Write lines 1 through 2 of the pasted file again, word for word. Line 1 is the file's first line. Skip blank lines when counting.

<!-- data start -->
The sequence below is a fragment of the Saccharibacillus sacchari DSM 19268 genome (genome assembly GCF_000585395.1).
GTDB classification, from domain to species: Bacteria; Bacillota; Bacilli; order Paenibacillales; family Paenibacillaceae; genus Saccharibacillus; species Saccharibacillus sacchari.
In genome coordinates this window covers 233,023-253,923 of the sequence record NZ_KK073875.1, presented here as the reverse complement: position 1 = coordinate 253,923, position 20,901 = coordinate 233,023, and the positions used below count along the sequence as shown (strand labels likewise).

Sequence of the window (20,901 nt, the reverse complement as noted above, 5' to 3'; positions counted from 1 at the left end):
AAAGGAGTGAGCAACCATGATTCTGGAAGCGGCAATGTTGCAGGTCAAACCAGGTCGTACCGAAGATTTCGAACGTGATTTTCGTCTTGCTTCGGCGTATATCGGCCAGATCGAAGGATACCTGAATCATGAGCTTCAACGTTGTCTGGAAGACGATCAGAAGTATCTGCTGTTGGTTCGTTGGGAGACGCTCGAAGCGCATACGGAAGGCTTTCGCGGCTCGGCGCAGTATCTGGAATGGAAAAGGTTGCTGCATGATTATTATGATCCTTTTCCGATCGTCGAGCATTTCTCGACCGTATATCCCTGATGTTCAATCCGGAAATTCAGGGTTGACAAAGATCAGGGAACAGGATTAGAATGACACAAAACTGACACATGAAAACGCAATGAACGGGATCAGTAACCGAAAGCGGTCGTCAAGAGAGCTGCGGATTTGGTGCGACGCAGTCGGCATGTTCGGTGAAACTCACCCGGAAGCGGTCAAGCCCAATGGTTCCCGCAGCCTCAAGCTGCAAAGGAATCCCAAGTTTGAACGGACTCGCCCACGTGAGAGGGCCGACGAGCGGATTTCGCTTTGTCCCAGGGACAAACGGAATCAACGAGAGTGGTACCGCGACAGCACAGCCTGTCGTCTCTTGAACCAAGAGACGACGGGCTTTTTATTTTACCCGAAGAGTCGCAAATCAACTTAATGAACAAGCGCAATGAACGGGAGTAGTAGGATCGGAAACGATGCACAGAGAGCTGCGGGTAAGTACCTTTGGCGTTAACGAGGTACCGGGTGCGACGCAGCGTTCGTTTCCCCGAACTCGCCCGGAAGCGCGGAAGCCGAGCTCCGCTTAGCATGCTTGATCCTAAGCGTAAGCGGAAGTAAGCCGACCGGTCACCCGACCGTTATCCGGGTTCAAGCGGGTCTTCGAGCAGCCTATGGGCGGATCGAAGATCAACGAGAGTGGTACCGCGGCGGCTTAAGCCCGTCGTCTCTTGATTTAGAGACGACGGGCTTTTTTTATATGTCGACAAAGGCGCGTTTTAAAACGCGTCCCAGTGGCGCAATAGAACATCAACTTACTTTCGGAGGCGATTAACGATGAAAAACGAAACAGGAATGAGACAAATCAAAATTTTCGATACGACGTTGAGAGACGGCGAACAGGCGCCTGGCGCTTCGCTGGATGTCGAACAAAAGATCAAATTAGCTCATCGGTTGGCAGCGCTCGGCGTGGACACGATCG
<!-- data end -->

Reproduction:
The sequence below is a fragment of the Saccharibacillus sacchari DSM 19268 genome (genome assembly GCF_000585395.1).
GTDB classification, from domain to species: Bacteria; Bacillota; Bacilli; order Paenibacillales; family Paenibacillaceae; genus Saccharibacillus; species Saccharibacillus sacchari.